1 ~, M. le Tellier is the author of this pamphlet and has just been arrested and taken to l’Abbaye. The Lantern is opposed to the principles of this lawyer, who is an enemy of progress, but she will make no less loud a complaint that he has been wronged when the nation raises an altar to press freedom. The sun shines for the bad as well as the good. Today press freedom is violated in the person of an aristo writer, but when the thirty tyrants erased the list of citizens Theramenes wrote ‘it is no more difficult for Critias to wipe out your role as citizen than to erase Theramenes. We must make a big fuss and demand freedom for this poor devil of an author and make an example of Miromesnil, who, despite bearing a hated name, knew how to insinuate himself among the representatives of the commune, and who, in his role as head of the police committee, ordered the detention of M. le Tellier. When Beauvilliers was sent to l’Abbaye, certainly with good cause, every gourmet in Paris rose up in defence of this cook. Yet when press freedom is violated by an imprisonment no one speaks up for the writer! Parisians are like the Athenians to whom Socrates said ‘I am a doctor, I plead my case against a pastry cook, and you are children, so I will lose my case’
Oh Athenians of the eighteenth century will you never grasp the need for press freedom? What more certain gauge of civil and political freedom is there? Press freedom – and after that – still press freedom.
‘But,’ the good priest will exclaim, ‘will you allow them to write poison?’
Don’t you see father that what you call poison and place on the index, curé Rabaut describes as balm for the spirit? Obviously a mother should keep watch on what her daughter reads. Fathers and mothers can exercise a domestic censorship which the National Assembly would not consider overruling. Any other censorship is just a form of inquisition. When it is poison, to use your terms M. le curé, how will you respond to the citizen who tells you ‘I love this poison’ or like Sganarelle’s wife ‘I want to be beaten’? Abbé Maury will still exclaim ‘they will libel me, they will accuse me of crimes’ ‘Me too’ exclaims d’Epresmenil ‘they will call me a cuckold.’ Gentlemen, I have three responses;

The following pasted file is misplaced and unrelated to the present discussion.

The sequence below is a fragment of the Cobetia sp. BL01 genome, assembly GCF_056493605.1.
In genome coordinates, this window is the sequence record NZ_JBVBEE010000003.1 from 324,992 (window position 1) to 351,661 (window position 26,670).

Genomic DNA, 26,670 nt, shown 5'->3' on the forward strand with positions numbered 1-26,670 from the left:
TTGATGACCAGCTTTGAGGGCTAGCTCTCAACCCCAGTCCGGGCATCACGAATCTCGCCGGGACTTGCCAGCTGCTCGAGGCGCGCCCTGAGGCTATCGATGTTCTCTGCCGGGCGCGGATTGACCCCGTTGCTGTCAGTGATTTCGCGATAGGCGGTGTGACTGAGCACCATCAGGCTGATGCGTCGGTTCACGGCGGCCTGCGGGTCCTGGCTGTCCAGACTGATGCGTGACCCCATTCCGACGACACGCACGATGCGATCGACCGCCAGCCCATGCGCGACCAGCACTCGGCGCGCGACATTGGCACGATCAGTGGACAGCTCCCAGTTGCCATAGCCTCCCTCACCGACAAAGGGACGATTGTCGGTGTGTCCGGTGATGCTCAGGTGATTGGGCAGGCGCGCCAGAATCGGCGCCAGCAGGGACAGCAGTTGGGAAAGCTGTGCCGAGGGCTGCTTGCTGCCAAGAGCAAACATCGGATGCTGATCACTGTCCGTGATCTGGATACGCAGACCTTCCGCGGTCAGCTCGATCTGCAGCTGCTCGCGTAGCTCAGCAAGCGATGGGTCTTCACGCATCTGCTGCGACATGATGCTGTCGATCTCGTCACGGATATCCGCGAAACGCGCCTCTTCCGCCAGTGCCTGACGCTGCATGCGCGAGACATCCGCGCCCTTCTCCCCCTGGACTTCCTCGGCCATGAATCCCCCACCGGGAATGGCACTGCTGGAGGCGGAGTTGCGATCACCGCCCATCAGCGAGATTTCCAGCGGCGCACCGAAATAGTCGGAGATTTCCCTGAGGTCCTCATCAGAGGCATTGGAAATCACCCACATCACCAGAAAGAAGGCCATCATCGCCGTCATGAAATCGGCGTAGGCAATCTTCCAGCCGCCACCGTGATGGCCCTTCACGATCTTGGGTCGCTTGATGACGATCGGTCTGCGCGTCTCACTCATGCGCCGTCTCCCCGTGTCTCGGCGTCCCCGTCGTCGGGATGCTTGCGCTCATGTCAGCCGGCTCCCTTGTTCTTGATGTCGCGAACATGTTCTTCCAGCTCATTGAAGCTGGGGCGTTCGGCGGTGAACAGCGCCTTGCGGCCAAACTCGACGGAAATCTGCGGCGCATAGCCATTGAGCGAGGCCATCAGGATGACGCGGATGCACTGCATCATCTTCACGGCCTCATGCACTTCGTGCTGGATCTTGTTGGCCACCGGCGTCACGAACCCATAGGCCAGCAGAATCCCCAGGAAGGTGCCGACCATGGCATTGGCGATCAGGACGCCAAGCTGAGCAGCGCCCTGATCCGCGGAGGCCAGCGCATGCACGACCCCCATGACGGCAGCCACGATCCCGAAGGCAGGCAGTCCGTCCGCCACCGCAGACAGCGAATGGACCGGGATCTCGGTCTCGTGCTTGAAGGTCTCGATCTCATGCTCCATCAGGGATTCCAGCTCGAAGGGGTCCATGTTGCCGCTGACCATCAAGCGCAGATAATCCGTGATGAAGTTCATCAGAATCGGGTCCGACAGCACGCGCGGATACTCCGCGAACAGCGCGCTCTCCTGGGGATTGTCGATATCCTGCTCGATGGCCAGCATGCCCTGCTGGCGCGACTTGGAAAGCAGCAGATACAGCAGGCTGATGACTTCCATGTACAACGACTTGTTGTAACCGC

You know that Cato was betrayed and libelled seventy times. Was he any less wise? He obligingly lent his wife to his friend Hortensius and according to Virgil, led to him being acclaimed as chief of cuckolds, past, present and future. Was he a less honest man? Be like Cato and you will have nothing to fear from press freedom.
The press is like that lance which heals the injuries it has caused. Knapen published an anecdote claiming that M. Defontaine was in receipt of 20,000 livres from M.de Clugny, a certain presumption of cuckolding. Many people here say there’s nothing wrong with being cuckolded, but if you disagree, go and get Grangé to print a denial of the anecdote; Abbé Aubert is still offering his services; for 80 sous he will refute the fact in his posters and your honour will be restored; sooner or later the truth will out
If you are libelled, accuse the author; without doubt the law of twelve tables, which condemned all liars and libellers to death, was too severe. As Montesquieu observed this law was made by the décemvirs, great aristocrats who were enemies of press freedom. Since then a letter C is branded on the perpetrator’s forehead; still too extreme a punishment and one which doesn’t distinguish between different types of libel; there is a big difference between someone saying that M… has poisoned three women and someone who says that Duval has the inconvenience of being judged worthy of the secretariat of the most biggest order in the kingdom.
We must hope that the National Assembly will establish appropriate punishments, so that cuckolds can appeal against the authors. But above all we must preserve press freedom, which is the surest guardian of liberty. Thus, total press freedom, liberty for all and even at this time, when we recall with horror the parliaments where abbé Fauchet demanded a great festival on the day of their expulsion, we see that it was an aristocratic parliament which crucified Jesus Christ. Other, less Christian, patriots propose a more pagan fete for this anniversary; one which lasts eight days, a dance for widows and orphans throughout the kingdom. Ah well, the honourable member M. Bergasse must be allowed to extol their courage, honesty, objectivity and devotion and to lay aside the synagogue with honour.